Disability Insurance Claim Articles
 
Noteworthy California Disability Insurance Decision Regarding The Regulatory Duties Of
Departments Of Insurance / Insurance Commissioners

By Jeffrey L. Greyber, Esq.

There once was a California disability claimant named Cassaundra Ellena whose Standard Insurance Company disability claim was denied as a result of the policy’s “any occupation” / “own occupation” language.1 Eventually, Ms. Ellena took issue with the California Department of Insurance regarding such language.

In short, Ms. Ellena alleged that the “any occupation” / “own occupation” language contained in her Standard disability insurance policy was overly restrictive and that the California Department of Insurance did not, pursuant to the California Insurance Code, review such language before Standard issued policies in California containing such language.

To make a long story short, the California appellate court held, in part, as follows:

We conclude that the Insurance Code requires that the commissioner review a disability policy form prior to approving the policy. The trial court therefore erred in finding that Ellena failed to state a claim for mandamus against the DOI based on her allegations that the commissioner did not review the policy to ensure that it complies with California law prior to approving the policy for distribution in California.

Ellena v. Dept. of Ins., 178 Cal. Rptr. 3d 435, 449-450 (Cal. App. 1 Dist. 2014) (footnote omitted).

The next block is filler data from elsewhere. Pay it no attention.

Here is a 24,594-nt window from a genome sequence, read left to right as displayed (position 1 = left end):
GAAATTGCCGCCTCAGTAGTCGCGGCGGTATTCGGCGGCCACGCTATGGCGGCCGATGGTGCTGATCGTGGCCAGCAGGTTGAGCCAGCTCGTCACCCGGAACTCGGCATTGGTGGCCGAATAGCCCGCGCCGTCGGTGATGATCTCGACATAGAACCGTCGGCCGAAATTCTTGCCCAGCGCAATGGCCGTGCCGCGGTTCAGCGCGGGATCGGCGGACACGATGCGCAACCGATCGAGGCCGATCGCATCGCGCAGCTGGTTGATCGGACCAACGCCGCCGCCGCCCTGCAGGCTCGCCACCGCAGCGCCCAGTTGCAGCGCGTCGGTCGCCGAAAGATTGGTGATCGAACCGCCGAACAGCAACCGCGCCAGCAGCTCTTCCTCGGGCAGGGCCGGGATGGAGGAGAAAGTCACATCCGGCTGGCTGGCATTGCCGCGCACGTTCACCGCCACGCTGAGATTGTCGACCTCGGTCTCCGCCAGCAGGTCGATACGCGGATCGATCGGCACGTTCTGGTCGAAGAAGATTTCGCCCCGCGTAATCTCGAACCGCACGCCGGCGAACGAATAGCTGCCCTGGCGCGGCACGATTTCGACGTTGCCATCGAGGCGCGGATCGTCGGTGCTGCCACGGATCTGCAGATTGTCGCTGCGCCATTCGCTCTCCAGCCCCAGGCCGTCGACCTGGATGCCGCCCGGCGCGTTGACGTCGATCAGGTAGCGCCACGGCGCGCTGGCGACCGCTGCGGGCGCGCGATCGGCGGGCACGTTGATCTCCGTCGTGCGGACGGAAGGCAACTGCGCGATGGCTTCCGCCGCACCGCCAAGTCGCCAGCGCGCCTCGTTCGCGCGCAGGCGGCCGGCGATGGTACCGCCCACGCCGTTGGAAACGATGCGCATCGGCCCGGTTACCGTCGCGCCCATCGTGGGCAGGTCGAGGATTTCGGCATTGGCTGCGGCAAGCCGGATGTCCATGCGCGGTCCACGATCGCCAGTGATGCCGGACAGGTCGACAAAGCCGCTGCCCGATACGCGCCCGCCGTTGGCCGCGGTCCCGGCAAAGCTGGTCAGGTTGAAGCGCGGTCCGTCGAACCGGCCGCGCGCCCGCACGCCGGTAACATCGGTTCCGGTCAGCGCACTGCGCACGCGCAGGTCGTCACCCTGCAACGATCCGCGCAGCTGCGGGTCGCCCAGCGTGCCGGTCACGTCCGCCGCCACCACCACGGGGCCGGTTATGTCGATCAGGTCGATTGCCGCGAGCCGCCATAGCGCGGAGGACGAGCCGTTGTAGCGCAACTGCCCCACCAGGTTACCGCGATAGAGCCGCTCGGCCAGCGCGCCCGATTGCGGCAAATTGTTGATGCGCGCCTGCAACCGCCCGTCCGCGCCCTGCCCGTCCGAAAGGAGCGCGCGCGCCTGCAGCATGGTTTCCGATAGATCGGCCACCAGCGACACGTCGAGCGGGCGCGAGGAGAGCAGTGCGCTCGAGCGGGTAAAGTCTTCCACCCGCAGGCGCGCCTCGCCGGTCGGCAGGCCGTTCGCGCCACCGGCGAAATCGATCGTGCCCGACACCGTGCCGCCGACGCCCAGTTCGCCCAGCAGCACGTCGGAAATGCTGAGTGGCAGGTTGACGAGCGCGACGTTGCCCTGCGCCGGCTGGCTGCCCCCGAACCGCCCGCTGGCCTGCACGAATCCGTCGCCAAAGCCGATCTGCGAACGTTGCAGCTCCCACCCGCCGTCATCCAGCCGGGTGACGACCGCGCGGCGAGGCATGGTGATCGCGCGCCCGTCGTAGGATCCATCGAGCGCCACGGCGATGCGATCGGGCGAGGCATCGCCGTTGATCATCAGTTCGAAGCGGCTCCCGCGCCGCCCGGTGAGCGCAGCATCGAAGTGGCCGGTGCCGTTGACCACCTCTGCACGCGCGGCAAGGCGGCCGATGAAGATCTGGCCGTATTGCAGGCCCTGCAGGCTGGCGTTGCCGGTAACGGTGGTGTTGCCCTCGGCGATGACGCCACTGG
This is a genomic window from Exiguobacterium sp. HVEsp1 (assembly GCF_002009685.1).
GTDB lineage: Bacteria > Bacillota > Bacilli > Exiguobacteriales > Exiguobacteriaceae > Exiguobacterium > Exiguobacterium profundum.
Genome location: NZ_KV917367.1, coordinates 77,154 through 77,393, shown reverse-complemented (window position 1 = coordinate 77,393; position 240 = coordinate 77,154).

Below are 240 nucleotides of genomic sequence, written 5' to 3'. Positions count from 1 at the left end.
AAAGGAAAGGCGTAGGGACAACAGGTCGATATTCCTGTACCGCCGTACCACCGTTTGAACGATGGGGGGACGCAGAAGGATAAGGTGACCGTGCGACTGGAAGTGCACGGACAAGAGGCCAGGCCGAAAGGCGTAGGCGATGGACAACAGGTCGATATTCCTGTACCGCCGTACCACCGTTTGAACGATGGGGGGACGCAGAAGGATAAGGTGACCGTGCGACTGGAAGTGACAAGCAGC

So, to all the departments of insurance / insurance commissioners out there who are subject to codes similar or identical to the California Insurance Code at issue in Ellena, it would behoove you to review insurance policy language that you let infiltrate your state. That task is an important one, as it is designed to ensure that consumers are not harmed by insurance contracts that contravene state law.

To all the disability insurance consumers out there (or any insurance consumer, for that matter), do not count on your state’s insurance code affording protections similar or identical to those afforded in the California Insurance Code and do not count on your department of insurance / insurance commissioner doing their job; i.e., reviewing insurance policy language to ensure it comports with state law. Be careful, among other things, about the “any occupation” / “own occupation” language contained in your prospective disability insurance policy – in my opinion, you want air tight “own occupation” language making up the policy’s “disability” definition, even if it means paying a bit more premium.



1 I have previously discussed the “any occupation” versus “own occupation” distinction on this website:
http://www.paymyinsuranceclaims.com/OwnOccupationAndAnyOccupationDisabilityInsurance.php


 

 
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